BUR repair and maintenance
To some extent, the life expectancy of a BUR system depends on the property owner’s commitment to routine maintenance. All roof systems can benefit from an owner willing to undertake a proactive management plan. BUR installed over an insulation package lends itself well to non-destructive testing (e.g. infrared) as a means to maximize service life.
“Asphalt roofing systems have the potential for a very long life, and preventive maintenance is the key to realizing that potential,” says Hitchcock.
The goal is for problem areas to be detected and fixed before they develop into leaks. Inspections can reveal potentially troublesome situations, such as a loss of gravel surfacing, which could lead to felt erosion or brittleness. Less commonly, punctures and cuts to the membrane can occur, so it is wise to remove sharp objects and debris from the roof. Clogged drains or poorly sealed flashings also present problems that are repaired easily. The effects of chemical exhausts on roofing materials should also be monitored.
On the positive side, BUR has a long history of proven performance in Canada, where snow and ice buildup are common. Perhaps more than any other roof membrane, the system shrugs off minor abuse. When facilities managers feel the need to shovel snow off the rooftop (though this method is rarely recommended), BUR’s puncture resistance rises to the forefront.
Nevertheless, preventive maintenance actions can help catch problems before they damage larger areas of the roof system. Inspections should be performed not only on aging roofs, but also on new roofs to guard against errors in installation, design, or specifications.
BUR has proven to be a low-maintenance roofing system, and can also be effectively repaired when needed. This means property owners can usually get more life out of a BUR. The ability to enhance the performance of existing BUR membranes with coatings, mod-bit cap sheets, or flood coats of asphalt explain the long service lives of these systems in demanding applications. These BUR maintenance and repair solutions are typically more involved than peel-and-stick patching on some single-ply systems. However, like BUR, these repair options have proven to work well over time.
Non-gravel BUR surfacing options include aggregate, mineral surface cap sheet, or a smooth, surface-coated membrane. After many years of exposure to the elements, these surfacing materials may need some attention due to possible aging and weathering of the BUR surface. The loss of protective surfacing or coating from weathering may give the BUR a cracked appearance known as ‘alligatoring.’ This form of BUR aging is much less common in Canada than in warmer climates.
Any moderate alligator cracking can be treated by cleaning the surface of the roof, applying a primer, and resurfacing with an asphalt emulsion. Bare spots resulting from wind scour or water erosion require the removal of dirt and loose aggregate. These areas can then be primed and recoated before new aggregate is re-imbedded into the surface.
Splits or tears in aging BURs can also be readily treated. Any poorly attached elements of the BUR can be re-secured with fasteners into the deck. The fasteners and splits can then be stripped in with a mod-bit membrane. Ridging on aging BUR membranes can form due to internal moisture collecting at the insulation joints, insulation movement, or curling. When the top of these ridges lose their surfacing, they can be cleaned and recoated with a roof coating or mastic and aggregate to prevent further roof deterioration. Crazing, punctures, building movement, damage to base flashings, and membrane curling will expose a BUR to increased weathering. However, these issues can be addressed through proper maintenance.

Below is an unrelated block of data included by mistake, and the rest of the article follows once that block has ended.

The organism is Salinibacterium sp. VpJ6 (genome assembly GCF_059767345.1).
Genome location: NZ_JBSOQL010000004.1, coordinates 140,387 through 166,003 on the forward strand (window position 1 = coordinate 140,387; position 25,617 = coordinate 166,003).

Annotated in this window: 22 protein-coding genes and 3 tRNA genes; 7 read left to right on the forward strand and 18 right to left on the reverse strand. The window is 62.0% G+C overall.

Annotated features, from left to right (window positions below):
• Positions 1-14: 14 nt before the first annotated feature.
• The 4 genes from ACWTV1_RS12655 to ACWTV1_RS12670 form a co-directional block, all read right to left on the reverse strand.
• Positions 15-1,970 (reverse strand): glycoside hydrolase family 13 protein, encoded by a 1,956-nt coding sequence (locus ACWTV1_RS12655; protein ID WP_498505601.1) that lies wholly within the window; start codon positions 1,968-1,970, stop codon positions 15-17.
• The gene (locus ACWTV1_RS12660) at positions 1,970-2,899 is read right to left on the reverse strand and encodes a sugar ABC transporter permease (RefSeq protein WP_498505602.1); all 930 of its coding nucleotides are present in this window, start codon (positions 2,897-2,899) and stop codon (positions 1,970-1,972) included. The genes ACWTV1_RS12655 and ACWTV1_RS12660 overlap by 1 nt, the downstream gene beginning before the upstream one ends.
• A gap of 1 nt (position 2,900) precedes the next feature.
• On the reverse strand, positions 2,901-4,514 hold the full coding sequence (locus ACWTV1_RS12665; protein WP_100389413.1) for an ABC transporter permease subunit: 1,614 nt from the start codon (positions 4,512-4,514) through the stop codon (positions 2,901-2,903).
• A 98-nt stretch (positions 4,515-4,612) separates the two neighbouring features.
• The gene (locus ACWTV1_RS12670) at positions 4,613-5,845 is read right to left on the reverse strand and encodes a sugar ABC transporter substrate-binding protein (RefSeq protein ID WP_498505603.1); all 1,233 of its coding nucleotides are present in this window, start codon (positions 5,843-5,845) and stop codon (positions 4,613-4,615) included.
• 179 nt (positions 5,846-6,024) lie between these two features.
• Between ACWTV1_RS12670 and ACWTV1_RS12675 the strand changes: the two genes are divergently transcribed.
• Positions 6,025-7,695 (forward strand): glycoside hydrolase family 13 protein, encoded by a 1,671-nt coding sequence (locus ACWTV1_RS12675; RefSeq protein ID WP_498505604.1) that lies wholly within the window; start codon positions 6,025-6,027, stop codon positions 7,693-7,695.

Before the advent of modified bitumen flashings, metal-edge gravel stops and edging for BUR generally consisted of a double layer of felt stripped in after the finish coat of bitumen and surfacing or cap sheet was applied. After years of thermal or wind-induced stresses, splits can form at the joint between the metal edging and the stripping felts. Today, these areas can be repaired with mod-bit flashing material to add strength and flexibility to the edge metal detail.
Missing or badly deteriorated metal cap flashings can also be replaced. Loose metal sections can be refastened and then resealed at the reglet or top of the counter-flashing with a construction-grade sealant. Generally, this is only an option for reglet- or surface-mounted flashings. All too often, using this sealant repair option on through-wall flashings makes a bad problem worse.
Expansion joint problems are generally associated with failures at the joint connection and deterioration of rubber bellows due to weathering. Deteriorated bellows should be replaced, while loose metal cap expansion joints can be re-secured, along with the use of an elastomeric sealant at joints for added flexibility. On older BUR designs using pitch pockets, the fill material has a tendency to shrink over time. In this case, an elastomeric sealant (not bitumen or roof cement) can restore pitch pocket seals and slope.
“Property owners rarely have to replace a four-ply BUR until it is absolutely, positively worn out,” says one roofing contractor who asked to remain anonymous. “Based on experience, these asphalt-based systems ‘hang in there’ longer than less-robust roof options.”